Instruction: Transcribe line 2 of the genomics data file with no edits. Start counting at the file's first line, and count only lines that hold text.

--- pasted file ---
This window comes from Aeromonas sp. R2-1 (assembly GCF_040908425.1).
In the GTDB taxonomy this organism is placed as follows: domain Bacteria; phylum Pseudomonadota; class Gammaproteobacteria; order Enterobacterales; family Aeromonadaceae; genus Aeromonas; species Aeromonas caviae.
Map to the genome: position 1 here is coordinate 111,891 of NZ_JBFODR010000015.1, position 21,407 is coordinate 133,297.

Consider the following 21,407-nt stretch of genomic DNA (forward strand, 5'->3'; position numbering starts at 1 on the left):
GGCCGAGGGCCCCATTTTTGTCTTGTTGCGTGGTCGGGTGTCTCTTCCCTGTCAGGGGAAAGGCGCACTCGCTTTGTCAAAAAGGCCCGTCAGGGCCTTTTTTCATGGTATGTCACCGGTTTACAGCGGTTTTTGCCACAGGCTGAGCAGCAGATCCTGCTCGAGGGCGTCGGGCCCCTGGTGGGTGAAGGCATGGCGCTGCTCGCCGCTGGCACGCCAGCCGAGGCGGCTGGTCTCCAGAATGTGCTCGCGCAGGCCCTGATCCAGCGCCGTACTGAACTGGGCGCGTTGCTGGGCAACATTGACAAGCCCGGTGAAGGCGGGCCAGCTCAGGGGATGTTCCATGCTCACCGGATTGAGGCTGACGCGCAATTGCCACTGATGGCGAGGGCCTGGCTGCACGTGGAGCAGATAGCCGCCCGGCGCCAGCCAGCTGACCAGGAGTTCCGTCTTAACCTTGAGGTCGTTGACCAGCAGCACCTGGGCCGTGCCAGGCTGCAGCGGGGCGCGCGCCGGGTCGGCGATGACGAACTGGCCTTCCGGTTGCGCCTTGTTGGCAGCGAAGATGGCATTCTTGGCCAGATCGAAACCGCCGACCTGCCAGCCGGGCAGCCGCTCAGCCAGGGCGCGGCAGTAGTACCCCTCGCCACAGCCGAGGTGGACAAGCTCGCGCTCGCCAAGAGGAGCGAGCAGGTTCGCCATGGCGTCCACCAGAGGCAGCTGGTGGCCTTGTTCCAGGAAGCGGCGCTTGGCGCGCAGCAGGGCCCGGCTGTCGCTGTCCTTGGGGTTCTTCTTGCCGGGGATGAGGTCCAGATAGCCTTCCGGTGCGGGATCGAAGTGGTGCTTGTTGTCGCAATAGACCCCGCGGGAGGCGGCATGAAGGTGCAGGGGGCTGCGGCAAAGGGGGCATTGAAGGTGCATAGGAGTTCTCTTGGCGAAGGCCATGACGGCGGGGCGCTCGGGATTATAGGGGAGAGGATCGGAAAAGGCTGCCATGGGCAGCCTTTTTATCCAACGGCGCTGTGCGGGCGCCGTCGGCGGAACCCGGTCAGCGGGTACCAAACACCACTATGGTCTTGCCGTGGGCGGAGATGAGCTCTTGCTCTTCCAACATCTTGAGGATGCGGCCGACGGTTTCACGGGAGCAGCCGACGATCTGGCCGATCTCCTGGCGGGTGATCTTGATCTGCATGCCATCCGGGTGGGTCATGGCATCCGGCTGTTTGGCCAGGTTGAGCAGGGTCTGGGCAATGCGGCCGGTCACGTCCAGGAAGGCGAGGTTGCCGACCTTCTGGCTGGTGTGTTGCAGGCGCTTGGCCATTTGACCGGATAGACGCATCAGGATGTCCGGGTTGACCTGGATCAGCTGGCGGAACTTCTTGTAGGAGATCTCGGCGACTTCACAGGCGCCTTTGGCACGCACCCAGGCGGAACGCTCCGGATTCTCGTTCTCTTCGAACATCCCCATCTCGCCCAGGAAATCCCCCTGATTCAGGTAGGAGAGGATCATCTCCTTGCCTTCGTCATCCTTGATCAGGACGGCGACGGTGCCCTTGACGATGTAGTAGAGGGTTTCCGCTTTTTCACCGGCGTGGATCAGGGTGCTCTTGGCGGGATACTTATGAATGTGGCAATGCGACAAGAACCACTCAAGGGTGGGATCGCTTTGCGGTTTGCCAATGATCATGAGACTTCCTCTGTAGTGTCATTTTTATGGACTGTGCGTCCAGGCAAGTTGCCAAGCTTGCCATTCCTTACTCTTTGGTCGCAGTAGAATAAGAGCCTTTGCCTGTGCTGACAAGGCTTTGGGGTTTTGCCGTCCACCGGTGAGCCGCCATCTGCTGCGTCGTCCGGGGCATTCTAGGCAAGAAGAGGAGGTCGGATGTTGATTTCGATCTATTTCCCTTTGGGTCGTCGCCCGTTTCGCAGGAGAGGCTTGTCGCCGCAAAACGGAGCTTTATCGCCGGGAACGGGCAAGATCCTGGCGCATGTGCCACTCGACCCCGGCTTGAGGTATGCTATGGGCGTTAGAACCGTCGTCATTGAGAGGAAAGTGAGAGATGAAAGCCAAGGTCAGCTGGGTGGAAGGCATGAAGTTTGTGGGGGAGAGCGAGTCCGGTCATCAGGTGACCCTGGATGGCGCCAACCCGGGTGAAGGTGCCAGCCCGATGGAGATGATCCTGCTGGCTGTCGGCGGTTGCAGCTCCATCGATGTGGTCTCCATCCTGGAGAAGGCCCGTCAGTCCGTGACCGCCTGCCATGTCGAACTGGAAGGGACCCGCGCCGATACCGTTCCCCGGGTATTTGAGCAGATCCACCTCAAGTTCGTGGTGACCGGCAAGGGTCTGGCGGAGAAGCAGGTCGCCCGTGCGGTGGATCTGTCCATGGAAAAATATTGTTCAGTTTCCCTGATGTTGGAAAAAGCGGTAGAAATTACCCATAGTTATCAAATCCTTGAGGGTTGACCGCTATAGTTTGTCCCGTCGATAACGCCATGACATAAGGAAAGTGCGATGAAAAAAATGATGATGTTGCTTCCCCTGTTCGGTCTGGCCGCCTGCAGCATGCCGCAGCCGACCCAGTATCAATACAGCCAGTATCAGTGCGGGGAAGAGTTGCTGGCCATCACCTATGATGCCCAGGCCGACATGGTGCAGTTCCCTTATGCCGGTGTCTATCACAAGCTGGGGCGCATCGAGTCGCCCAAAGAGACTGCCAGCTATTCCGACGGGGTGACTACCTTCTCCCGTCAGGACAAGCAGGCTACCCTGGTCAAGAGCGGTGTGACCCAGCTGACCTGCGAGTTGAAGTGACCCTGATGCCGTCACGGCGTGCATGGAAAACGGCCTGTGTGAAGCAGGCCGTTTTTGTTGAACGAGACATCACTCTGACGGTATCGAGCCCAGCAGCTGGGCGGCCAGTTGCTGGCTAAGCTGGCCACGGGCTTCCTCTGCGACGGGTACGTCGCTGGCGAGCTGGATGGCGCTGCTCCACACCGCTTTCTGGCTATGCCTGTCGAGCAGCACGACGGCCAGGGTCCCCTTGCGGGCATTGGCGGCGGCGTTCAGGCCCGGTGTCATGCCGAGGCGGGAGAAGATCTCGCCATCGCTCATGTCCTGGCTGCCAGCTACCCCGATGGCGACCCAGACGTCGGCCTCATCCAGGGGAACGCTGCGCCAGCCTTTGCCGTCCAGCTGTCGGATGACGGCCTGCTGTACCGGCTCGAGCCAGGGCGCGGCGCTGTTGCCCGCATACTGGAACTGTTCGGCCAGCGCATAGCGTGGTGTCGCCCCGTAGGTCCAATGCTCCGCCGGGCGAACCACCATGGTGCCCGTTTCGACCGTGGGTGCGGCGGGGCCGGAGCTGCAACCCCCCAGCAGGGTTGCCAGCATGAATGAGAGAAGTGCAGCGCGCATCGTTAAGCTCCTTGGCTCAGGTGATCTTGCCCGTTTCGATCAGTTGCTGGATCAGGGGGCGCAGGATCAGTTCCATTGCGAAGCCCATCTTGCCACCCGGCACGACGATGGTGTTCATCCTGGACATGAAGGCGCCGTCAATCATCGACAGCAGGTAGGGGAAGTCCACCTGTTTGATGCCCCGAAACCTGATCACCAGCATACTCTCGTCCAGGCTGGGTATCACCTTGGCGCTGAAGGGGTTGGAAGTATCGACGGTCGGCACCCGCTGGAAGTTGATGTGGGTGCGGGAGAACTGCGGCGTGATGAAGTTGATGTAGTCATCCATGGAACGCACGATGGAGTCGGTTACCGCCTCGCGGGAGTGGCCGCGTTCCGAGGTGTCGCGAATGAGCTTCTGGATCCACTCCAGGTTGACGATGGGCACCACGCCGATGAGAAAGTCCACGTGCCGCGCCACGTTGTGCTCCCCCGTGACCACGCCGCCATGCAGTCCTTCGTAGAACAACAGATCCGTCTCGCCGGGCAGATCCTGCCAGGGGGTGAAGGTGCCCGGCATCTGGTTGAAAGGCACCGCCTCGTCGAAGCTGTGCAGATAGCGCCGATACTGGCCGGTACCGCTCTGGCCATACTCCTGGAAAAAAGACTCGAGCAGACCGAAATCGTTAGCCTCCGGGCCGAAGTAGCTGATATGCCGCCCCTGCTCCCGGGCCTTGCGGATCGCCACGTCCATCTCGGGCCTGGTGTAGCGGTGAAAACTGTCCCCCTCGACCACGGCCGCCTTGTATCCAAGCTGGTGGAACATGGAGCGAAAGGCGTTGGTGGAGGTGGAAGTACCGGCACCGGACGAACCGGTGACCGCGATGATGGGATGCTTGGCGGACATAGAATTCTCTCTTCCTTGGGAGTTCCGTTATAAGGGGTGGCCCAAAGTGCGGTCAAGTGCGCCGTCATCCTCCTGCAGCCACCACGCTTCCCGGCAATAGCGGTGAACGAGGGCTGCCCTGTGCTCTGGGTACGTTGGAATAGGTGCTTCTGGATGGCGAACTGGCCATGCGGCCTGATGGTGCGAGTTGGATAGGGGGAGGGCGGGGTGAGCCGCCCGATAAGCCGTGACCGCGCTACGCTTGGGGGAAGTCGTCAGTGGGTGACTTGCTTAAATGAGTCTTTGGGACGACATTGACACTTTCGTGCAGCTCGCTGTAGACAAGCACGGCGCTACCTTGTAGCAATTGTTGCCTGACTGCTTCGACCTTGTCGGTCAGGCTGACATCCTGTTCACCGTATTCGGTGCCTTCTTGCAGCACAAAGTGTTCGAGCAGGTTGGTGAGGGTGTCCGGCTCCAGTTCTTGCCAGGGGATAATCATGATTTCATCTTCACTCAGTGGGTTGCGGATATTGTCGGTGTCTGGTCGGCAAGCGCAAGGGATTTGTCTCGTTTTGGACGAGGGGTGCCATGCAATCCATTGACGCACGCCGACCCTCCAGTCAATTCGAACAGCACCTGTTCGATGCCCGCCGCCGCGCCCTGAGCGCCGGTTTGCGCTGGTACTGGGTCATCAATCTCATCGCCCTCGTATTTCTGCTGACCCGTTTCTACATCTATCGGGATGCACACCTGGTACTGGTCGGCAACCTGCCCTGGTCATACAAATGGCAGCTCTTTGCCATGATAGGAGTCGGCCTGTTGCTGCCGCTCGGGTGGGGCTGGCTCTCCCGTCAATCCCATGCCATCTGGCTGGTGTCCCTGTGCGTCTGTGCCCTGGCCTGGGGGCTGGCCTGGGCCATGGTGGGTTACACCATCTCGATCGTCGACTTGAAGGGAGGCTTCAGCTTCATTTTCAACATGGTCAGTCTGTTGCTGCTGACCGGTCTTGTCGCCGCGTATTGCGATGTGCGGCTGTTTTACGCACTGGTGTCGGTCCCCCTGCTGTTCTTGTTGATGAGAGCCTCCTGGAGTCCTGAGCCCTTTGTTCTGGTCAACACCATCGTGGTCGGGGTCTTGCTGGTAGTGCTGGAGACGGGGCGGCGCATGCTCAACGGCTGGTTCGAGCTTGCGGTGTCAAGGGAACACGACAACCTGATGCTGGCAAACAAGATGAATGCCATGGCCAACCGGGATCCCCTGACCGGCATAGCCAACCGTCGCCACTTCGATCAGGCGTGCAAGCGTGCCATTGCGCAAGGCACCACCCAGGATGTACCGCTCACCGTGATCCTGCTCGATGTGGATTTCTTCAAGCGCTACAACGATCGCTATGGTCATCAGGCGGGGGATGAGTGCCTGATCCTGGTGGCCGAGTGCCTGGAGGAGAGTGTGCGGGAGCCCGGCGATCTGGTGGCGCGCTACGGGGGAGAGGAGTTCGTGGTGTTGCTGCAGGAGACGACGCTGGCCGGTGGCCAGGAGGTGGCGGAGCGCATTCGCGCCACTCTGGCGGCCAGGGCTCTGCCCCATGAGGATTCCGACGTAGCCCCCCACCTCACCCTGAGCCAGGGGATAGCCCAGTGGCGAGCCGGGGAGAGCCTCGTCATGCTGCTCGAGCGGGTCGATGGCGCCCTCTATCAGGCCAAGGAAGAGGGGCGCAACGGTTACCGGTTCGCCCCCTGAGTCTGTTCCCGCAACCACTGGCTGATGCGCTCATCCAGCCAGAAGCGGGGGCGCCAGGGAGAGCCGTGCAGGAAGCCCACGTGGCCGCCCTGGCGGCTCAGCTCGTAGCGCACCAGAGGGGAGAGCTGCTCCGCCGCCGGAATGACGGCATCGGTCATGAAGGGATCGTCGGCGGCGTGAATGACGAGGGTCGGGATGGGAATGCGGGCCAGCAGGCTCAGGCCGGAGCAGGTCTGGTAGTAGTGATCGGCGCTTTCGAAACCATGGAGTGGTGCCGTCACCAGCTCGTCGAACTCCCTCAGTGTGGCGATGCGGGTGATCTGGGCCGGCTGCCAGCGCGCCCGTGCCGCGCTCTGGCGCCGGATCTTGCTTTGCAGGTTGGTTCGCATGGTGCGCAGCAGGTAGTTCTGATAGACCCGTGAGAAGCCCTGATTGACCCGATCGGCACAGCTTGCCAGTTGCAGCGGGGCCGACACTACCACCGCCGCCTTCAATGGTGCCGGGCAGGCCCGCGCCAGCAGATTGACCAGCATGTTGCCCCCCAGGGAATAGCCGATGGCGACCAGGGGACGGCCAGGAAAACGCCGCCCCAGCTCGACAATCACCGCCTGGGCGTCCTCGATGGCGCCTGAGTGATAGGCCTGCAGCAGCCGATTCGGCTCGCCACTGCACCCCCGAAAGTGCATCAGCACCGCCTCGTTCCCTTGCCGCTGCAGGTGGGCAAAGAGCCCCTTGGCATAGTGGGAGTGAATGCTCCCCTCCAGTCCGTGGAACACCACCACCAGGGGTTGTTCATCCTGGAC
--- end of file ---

In the GTDB taxonomy this organism is placed as follows: domain Bacteria; phylum Pseudomonadota; class Gammaproteobacteria; order Enterobacterales; family Aeromonadaceae; genus Aeromonas; species Aeromonas caviae.